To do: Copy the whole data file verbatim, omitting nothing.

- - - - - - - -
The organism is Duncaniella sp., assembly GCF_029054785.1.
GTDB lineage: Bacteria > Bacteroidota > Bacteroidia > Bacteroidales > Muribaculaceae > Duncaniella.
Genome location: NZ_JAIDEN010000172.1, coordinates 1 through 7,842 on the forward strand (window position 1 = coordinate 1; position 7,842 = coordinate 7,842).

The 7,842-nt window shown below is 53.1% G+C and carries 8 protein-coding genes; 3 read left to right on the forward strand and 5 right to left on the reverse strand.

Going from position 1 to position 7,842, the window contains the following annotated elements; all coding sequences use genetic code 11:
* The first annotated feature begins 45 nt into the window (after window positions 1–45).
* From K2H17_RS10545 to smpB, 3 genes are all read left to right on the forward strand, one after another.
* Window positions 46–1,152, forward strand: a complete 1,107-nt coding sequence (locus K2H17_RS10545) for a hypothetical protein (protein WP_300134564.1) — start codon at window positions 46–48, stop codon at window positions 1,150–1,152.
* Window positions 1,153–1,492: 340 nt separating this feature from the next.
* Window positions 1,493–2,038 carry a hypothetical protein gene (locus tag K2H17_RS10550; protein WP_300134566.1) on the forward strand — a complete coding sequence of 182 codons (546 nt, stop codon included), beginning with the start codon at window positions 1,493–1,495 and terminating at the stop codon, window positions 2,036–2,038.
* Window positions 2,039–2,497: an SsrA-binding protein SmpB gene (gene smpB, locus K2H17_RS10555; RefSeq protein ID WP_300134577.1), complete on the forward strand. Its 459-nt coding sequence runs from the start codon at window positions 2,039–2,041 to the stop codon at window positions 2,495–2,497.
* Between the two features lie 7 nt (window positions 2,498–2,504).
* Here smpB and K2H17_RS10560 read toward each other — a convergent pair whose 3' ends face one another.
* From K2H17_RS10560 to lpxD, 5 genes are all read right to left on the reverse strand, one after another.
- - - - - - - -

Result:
The organism is Duncaniella sp., assembly GCF_029054785.1.
GTDB lineage: Bacteria > Bacteroidota > Bacteroidia > Bacteroidales > Muribaculaceae > Duncaniella.
Genome location: NZ_JAIDEN010000172.1, coordinates 1 through 7,842 on the forward strand (window position 1 = coordinate 1; position 7,842 = coordinate 7,842).

The 7,842-nt window shown below is 53.1% G+C and carries 8 protein-coding genes; 3 read left to right on the forward strand and 5 right to left on the reverse strand.

Going from position 1 to position 7,842, the window contains the following annotated elements; all coding sequences use genetic code 11:
* The first annotated feature begins 45 nt into the window (after window positions 1–45).
* From K2H17_RS10545 to smpB, 3 genes are all read left to right on the forward strand, one after another.
* Window positions 46–1,152, forward strand: a complete 1,107-nt coding sequence (locus K2H17_RS10545) for a hypothetical protein (protein WP_300134564.1) — start codon at window positions 46–48, stop codon at window positions 1,150–1,152.
* Window positions 1,153–1,492: 340 nt separating this feature from the next.
* Window positions 1,493–2,038 carry a hypothetical protein gene (locus tag K2H17_RS10550; protein WP_300134566.1) on the forward strand — a complete coding sequence of 182 codons (546 nt, stop codon included), beginning with the start codon at window positions 1,493–1,495 and terminating at the stop codon, window positions 2,036–2,038.
* Window positions 2,039–2,497: an SsrA-binding protein SmpB gene (gene smpB, locus K2H17_RS10555; RefSeq protein ID WP_300134577.1), complete on the forward strand. Its 459-nt coding sequence runs from the start codon at window positions 2,039–2,041 to the stop codon at window positions 2,495–2,497.
* Between the two features lie 7 nt (window positions 2,498–2,504).
* Here smpB and K2H17_RS10560 read toward each other — a convergent pair whose 3' ends face one another.
* From K2H17_RS10560 to lpxD, 5 genes are all read right to left on the reverse strand, one after another.